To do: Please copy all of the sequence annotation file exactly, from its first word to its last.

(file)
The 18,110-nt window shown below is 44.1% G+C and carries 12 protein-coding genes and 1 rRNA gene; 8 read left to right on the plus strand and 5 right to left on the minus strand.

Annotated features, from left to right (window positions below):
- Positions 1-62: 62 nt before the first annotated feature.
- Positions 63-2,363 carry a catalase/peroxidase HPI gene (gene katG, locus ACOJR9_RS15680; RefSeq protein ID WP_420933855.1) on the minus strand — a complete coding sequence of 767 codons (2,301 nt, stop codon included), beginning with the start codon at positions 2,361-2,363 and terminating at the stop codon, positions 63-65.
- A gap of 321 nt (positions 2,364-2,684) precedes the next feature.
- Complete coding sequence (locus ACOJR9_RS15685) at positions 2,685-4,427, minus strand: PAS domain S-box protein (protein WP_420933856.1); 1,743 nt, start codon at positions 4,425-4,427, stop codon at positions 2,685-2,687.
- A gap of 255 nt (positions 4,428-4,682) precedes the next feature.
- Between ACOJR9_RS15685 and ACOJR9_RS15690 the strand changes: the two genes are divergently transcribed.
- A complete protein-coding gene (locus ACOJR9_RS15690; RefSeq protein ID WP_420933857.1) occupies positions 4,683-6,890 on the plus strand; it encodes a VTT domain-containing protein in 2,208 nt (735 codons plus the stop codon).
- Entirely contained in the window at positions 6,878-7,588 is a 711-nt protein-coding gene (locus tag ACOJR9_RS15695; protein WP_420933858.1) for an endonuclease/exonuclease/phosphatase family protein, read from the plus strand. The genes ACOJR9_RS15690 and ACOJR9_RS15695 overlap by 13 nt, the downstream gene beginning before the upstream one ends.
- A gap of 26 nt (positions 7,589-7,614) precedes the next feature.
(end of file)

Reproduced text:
The 18,110-nt window shown below is 44.1% G+C and carries 12 protein-coding genes and 1 rRNA gene; 8 read left to right on the plus strand and 5 right to left on the minus strand.

Annotated features, from left to right (window positions below):
- Positions 1-62: 62 nt before the first annotated feature.
- Positions 63-2,363 carry a catalase/peroxidase HPI gene (gene katG, locus ACOJR9_RS15680; RefSeq protein ID WP_420933855.1) on the minus strand — a complete coding sequence of 767 codons (2,301 nt, stop codon included), beginning with the start codon at positions 2,361-2,363 and terminating at the stop codon, positions 63-65.
- A gap of 321 nt (positions 2,364-2,684) precedes the next feature.
- Complete coding sequence (locus ACOJR9_RS15685) at positions 2,685-4,427, minus strand: PAS domain S-box protein (protein WP_420933856.1); 1,743 nt, start codon at positions 4,425-4,427, stop codon at positions 2,685-2,687.
- A gap of 255 nt (positions 4,428-4,682) precedes the next feature.
- Between ACOJR9_RS15685 and ACOJR9_RS15690 the strand changes: the two genes are divergently transcribed.
- A complete protein-coding gene (locus ACOJR9_RS15690; RefSeq protein ID WP_420933857.1) occupies positions 4,683-6,890 on the plus strand; it encodes a VTT domain-containing protein in 2,208 nt (735 codons plus the stop codon).
- Entirely contained in the window at positions 6,878-7,588 is a 711-nt protein-coding gene (locus tag ACOJR9_RS15695; protein WP_420933858.1) for an endonuclease/exonuclease/phosphatase family protein, read from the plus strand. The genes ACOJR9_RS15690 and ACOJR9_RS15695 overlap by 13 nt, the downstream gene beginning before the upstream one ends.
- A gap of 26 nt (positions 7,589-7,614) precedes the next feature.